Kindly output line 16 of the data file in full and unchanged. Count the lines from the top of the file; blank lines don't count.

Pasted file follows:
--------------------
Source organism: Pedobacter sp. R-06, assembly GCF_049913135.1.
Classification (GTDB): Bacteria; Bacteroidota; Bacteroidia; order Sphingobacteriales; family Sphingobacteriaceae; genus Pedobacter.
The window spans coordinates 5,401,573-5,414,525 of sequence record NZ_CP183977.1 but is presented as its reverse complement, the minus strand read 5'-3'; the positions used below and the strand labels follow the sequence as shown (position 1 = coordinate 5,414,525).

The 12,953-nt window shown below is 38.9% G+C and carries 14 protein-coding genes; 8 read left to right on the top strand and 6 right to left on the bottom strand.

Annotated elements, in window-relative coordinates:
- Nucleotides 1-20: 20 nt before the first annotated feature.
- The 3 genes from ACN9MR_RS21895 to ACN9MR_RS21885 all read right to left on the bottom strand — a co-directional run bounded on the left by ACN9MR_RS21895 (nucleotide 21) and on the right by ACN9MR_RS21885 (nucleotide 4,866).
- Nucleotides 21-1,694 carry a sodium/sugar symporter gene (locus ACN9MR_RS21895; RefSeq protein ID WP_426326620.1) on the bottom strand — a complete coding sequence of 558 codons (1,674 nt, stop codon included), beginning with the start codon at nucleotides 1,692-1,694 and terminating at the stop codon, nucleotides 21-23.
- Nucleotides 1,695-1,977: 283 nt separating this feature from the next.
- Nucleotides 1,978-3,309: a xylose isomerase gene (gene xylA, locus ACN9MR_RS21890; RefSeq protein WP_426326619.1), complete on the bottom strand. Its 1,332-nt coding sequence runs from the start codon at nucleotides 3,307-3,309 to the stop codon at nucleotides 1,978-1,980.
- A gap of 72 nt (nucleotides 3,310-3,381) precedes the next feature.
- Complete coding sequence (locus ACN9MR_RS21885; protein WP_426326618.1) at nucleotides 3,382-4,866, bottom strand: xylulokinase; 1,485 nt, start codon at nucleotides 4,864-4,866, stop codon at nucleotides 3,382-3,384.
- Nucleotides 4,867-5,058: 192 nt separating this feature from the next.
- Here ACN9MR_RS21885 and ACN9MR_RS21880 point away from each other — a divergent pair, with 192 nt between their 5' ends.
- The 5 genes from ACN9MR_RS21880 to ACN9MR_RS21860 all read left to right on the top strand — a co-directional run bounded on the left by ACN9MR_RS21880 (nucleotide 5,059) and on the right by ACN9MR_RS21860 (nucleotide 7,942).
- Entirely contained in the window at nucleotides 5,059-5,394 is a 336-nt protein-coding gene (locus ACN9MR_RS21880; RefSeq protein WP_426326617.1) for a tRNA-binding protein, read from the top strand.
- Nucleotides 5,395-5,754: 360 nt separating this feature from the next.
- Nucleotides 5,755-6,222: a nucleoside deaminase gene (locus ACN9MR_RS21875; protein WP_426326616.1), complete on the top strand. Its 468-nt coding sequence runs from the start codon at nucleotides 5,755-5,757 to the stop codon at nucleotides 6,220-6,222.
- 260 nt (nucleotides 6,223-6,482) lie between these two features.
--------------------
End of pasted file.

- Entirely contained in the window at nucleotides 5,059-5,394 is a 336-nt protein-coding gene (locus ACN9MR_RS21880; RefSeq protein WP_426326617.1) for a tRNA-binding protein, read from the top strand.